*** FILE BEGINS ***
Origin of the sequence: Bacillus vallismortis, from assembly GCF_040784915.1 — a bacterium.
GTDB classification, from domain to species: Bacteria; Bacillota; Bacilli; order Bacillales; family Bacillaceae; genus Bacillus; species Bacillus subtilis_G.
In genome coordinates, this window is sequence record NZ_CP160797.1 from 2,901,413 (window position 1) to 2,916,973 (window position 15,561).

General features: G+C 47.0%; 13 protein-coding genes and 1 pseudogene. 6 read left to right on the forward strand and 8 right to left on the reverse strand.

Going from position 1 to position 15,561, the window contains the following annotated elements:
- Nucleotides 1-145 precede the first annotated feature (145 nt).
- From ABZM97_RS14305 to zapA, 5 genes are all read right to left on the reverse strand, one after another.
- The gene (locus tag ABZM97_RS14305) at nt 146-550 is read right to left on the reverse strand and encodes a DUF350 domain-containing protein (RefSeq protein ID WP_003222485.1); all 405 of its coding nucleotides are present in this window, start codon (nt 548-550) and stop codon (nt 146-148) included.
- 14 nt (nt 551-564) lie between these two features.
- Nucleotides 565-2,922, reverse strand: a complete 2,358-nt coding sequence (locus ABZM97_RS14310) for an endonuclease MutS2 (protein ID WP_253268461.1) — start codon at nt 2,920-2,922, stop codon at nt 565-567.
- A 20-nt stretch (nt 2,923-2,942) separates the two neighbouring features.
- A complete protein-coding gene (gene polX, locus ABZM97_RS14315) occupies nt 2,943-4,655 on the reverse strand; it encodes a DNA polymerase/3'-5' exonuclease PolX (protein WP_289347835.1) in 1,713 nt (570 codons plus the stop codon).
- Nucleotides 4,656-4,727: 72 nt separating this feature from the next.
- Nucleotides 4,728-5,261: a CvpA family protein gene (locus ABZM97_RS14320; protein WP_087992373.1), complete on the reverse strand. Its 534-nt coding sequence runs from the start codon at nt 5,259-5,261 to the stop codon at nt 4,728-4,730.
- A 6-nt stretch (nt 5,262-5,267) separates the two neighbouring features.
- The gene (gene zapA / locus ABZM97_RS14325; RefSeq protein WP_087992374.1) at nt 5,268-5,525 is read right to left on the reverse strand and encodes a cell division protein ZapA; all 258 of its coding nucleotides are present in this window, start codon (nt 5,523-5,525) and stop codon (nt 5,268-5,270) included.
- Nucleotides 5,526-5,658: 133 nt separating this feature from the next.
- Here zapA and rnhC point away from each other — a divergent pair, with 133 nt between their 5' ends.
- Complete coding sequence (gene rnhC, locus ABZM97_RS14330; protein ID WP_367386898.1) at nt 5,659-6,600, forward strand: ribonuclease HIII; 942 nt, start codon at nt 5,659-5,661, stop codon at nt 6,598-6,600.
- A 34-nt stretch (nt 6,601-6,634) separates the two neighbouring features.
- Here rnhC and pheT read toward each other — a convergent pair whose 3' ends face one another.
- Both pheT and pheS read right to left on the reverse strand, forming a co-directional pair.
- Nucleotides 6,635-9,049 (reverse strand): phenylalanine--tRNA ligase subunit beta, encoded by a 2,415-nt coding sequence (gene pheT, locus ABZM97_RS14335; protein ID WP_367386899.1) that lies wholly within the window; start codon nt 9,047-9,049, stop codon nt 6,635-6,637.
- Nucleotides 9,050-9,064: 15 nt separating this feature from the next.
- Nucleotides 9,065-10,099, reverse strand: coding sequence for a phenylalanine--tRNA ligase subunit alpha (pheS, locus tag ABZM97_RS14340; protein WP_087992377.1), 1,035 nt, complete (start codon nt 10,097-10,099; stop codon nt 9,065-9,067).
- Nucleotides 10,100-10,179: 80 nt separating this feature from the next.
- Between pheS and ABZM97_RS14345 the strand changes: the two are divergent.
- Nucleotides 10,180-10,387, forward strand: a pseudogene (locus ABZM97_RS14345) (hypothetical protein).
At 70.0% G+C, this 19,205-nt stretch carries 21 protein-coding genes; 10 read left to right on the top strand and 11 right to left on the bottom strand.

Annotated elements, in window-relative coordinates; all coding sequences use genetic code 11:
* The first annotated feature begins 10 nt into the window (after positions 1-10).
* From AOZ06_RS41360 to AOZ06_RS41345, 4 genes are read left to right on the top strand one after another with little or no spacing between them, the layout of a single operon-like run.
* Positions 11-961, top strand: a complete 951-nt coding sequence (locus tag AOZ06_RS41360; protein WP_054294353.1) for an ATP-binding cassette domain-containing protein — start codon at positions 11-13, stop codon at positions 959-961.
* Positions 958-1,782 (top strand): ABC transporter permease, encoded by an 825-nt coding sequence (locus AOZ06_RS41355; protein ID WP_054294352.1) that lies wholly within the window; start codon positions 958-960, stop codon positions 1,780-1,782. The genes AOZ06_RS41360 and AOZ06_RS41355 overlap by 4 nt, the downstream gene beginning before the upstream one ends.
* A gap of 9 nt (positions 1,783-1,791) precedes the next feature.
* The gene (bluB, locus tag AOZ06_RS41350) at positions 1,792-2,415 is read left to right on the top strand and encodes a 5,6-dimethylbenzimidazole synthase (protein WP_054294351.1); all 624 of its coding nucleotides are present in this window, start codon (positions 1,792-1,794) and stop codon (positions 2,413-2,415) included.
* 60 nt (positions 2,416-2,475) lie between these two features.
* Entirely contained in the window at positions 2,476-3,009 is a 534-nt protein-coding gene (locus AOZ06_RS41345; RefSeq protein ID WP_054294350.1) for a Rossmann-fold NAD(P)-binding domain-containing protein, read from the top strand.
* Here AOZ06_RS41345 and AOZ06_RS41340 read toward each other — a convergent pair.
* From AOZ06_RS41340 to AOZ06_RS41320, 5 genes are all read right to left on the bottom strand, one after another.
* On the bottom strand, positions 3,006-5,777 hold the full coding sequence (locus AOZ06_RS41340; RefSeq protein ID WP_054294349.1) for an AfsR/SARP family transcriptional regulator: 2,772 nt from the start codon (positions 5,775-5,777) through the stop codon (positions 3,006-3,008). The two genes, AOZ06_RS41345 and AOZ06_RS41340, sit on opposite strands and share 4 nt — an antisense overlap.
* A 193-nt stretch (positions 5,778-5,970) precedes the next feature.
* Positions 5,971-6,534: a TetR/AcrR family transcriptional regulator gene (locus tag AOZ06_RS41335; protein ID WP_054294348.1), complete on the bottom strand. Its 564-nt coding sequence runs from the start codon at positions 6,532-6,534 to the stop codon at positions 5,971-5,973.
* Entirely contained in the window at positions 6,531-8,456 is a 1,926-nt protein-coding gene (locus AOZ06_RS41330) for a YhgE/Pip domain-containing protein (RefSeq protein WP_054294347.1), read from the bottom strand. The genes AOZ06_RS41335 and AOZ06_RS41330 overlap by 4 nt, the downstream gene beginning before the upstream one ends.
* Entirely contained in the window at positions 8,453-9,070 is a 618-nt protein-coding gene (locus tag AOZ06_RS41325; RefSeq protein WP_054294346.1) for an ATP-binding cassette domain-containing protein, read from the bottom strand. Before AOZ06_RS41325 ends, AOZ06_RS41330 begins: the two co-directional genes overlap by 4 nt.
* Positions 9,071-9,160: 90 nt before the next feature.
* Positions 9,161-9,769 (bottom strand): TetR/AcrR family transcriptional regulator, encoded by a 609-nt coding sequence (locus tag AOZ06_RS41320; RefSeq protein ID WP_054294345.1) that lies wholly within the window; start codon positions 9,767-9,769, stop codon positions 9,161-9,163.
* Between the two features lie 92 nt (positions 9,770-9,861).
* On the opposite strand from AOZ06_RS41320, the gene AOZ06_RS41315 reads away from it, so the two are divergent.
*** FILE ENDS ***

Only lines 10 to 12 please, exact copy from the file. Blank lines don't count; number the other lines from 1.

- Nucleotides 565-2,922, reverse strand: a complete 2,358-nt coding sequence (locus ABZM97_RS14310) for an endonuclease MutS2 (protein ID WP_253268461.1) — start codon at nt 2,920-2,922, stop codon at nt 565-567.
- A 20-nt stretch (nt 2,923-2,942) separates the two neighbouring features.
- A complete protein-coding gene (gene polX, locus ABZM97_RS14315) occupies nt 2,943-4,655 on the reverse strand; it encodes a DNA polymerase/3'-5' exonuclease PolX (protein WP_289347835.1) in 1,713 nt (570 codons plus the stop codon).